Design Postmortem

What I learned from designing a DND module “magazine” from scratch, completing every aspect of creation

First of all, I’m quite proud. I really did create everything from scratch. I didn’t use a template or tools for the document layout, and I didn’t use any of the stock photos and stock illustrations that DMsguild provides on their website (which are in an out of date color profile and are unusable unless you update them).

The Things I Did Right (we must toot our own horns to fight against the cold grip of low self esteem):

There are a few things that I’m happy about.

I think my choice of typography was solid, at the very least, legible and not too distracting. The use of sans-serif for the main text and the old-timey IM Fell for the read-alouds seemed to have a decent symbiosis. I do love the typography of the standard DND document, but we don’t have to be shackled by it. I’m happy I experimented with mixed type.

The color palette is simple enough, muted yellows and purples on a warm “paper” background, and I think it works. Again, at the very least I don’t think my choices were a distraction or over-designed.

While the illustrations aren’t those 20 hours-of-work-a-piece professional joints you see in DND branded materials, I liked doing them, I liked drawing in the rough expressive gestural style, and I’m happy with how they turned out.

I think I paid some nice attention to the smaller details. I added bookmarks to the PDF, I had a running header above the page number, and I created some nontraditional custom character and paragraph styles that I think aid to legibility, namely underlining checks and saves.

Finally, one of the biggest compliments I’ve received about the project is that it “looks legit.” This is the highest praise. If it’s not an absolute wow stunning amazing document, at least it looks professional. This is what makes me proud. I can say, “okay, this may have flaws, but I’m not absolutely humiliated by putting it out there.”

The Very Important Lessons I Learned For Next Time

  1. You must draft the fuck out of your script. You do not want to be using the story editor in InDesign to complete a whole draft of the document. I didn’t do that, and the tool itself is great for what it is. I just wish I didn’t have to edit the text in the indesign document. It would have been way easier if I had just drafted the original script to hell before beginning. Also, I’m not the best copyeditor for myself, so I found plentiful mistakes to correct. This all relates to number two:
  2. There are strengths and weaknesses to the use of threaded text throughout the entire document. I used a two-column layout, 12 point font, with some fun images etc. placed around the pages. All 20+ pages of the script were threaded from page to page. The benefit is that it of course feels like one big cohesive document. The deficit was that I was making layout adjustments every time I adjusted the body text. For the future, I will split up the text into segments to limit this.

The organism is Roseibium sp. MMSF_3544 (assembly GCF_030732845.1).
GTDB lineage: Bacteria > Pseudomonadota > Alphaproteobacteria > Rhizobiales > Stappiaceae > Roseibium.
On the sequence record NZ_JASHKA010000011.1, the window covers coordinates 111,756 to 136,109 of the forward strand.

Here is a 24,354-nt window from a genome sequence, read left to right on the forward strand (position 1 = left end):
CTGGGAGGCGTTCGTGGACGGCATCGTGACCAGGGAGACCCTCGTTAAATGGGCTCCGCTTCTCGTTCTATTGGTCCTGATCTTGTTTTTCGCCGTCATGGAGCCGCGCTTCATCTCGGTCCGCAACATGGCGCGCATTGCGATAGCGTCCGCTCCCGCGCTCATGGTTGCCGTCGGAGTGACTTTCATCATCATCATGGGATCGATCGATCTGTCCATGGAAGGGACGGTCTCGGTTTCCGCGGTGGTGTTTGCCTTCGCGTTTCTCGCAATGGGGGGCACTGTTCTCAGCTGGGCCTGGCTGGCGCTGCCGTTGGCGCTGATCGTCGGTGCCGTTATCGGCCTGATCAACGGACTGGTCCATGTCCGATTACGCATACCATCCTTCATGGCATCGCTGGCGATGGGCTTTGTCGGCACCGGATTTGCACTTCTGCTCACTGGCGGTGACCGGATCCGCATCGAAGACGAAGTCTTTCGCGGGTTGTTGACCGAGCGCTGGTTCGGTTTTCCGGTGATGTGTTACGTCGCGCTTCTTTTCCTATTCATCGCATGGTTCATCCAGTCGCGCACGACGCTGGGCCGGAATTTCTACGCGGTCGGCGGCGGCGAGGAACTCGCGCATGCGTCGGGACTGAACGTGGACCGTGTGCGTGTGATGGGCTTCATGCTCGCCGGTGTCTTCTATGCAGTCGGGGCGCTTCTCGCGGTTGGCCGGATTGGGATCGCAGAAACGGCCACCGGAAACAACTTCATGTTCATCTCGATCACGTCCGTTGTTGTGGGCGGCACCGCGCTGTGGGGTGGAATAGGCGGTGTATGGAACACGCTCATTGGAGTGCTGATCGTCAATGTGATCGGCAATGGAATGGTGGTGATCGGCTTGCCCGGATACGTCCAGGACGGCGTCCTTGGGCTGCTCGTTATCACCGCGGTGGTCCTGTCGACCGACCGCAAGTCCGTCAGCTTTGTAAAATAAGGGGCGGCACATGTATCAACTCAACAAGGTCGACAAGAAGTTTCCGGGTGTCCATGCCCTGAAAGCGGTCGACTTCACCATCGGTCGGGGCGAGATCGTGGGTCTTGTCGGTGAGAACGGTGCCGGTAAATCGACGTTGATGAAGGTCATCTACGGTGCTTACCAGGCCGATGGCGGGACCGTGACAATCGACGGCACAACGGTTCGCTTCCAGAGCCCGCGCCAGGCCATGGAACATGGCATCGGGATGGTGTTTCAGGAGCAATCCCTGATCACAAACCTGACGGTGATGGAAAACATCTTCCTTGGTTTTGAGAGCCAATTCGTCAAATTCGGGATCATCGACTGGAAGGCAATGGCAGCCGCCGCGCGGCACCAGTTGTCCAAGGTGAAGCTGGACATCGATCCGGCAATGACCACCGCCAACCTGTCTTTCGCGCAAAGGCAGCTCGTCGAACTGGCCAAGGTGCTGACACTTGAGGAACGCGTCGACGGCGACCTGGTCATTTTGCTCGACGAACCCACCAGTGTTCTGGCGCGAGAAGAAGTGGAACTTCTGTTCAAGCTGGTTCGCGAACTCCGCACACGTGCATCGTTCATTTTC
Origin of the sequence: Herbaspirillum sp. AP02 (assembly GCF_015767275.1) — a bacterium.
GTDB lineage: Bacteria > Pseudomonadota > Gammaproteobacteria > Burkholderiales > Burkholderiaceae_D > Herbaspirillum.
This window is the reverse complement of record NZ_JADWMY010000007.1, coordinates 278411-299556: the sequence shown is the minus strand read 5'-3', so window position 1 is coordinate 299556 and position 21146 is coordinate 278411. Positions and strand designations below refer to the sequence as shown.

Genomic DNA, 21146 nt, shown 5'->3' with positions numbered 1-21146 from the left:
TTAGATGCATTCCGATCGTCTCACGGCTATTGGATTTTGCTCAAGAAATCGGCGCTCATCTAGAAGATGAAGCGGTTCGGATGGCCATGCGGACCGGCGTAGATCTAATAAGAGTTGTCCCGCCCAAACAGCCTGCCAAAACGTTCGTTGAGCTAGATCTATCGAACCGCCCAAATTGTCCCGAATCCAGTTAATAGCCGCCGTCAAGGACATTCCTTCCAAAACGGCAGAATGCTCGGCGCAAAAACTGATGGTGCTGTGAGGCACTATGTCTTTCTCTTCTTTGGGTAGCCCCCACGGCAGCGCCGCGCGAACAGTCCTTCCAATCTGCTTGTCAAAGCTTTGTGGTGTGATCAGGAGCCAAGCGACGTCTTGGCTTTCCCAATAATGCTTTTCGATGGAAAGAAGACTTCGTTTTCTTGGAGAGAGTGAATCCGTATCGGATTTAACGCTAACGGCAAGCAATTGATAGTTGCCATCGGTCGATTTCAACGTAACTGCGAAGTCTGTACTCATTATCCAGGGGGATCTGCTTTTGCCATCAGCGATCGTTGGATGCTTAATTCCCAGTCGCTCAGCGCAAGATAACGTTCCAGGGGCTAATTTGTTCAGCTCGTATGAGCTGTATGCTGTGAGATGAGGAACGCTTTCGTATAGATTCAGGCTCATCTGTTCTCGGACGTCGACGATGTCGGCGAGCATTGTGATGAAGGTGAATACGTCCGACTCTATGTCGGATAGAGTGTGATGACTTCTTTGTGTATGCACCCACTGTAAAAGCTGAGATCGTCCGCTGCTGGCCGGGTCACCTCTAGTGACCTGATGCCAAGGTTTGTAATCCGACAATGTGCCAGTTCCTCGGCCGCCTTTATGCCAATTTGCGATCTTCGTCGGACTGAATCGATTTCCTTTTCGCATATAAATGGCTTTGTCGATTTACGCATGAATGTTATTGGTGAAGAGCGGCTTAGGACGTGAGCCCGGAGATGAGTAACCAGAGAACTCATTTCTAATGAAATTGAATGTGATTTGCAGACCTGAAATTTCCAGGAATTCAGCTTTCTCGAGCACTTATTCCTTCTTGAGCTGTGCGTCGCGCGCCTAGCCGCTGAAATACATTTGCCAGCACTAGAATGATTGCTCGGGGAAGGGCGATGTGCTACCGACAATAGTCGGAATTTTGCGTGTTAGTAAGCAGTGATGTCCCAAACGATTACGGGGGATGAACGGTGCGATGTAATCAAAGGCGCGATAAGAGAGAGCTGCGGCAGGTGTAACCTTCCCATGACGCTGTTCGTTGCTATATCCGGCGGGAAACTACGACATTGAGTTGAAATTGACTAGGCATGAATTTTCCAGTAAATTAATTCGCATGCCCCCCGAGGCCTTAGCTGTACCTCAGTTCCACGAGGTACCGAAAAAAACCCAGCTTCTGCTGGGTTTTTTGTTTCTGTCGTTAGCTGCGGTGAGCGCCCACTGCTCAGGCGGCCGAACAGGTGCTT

3. Legibility is key. As an exercise, I went to the library and took some photos of some big, successful magazines. A lot are image-heavy, which can have gorgeous outcomes. However, the dnd document needs to be legible and predictable; if the DM is hurriedly darting their eyes around on the over-designed haute couture art statement just trying to find the text to read when the players open the door, the designer has lost. Function first. That said, frankly, I think I could have taken more risks. Making the document fun for the DM to read is very important, and I believe that rethinking the layout of an RPG book page is an extremely worthy exercise. Could a grid based layout be leveraged to make an rpg page even better than a blog post with pictures? I’d have to thread the needle between experimentation and utility. A block of text with headers allows the reader to find the relevant information easily. A bunch of shit placed in a nonlinear layout runs the serious and very real risk of looking interesting and being unusable. But think… what if a Cthulu dungeon had some sort of spiral layout that made the players watch their DM turn the document around in their hands to understand it? Could be very cool, but probably only once? Lots to think about.
  4. I think it would have been great to have more images. More illustrations in general. Namely, I think with a dungeon crawl, I think I would have liked to have a minimap in a corner showing which room in the dungeon the page takes place. Having the foot x foot dimensions of the rooms listed under the header where relevant would have been a nice touch. I think those cool illustration footers or illustrated margins are dope. In a weird way, I think colored illustrations are sort of overrated? It’s a game of imagination, and I think a black and white illustration has just as much impact as some fully rendered “photograph” of the monster. Basic impressionist art thinking there.
  5. color formatting: I think next time, I’ll make two versions. I’ll include a plain, uncolored, black and white document that’s printer friendly, text only with a wide bottom margin and a wide right side margin for note taking. No images, just straight text. Then, the “main” version, we can experiment with bold background colors,
  6. Don’t reinvent the wheel. I think I’m going to save all of the character and paragraph styles and just redefine them for future documents.

I will provide further thoughts in the future

There’s a lot to think about. I’m excited to make more! I’m especially excited because I feel like this is the stuff that I’m meant to do. I love to do everything involved here. I think there’s a potential for making a fully fictional story with this same format. Another thing to think about.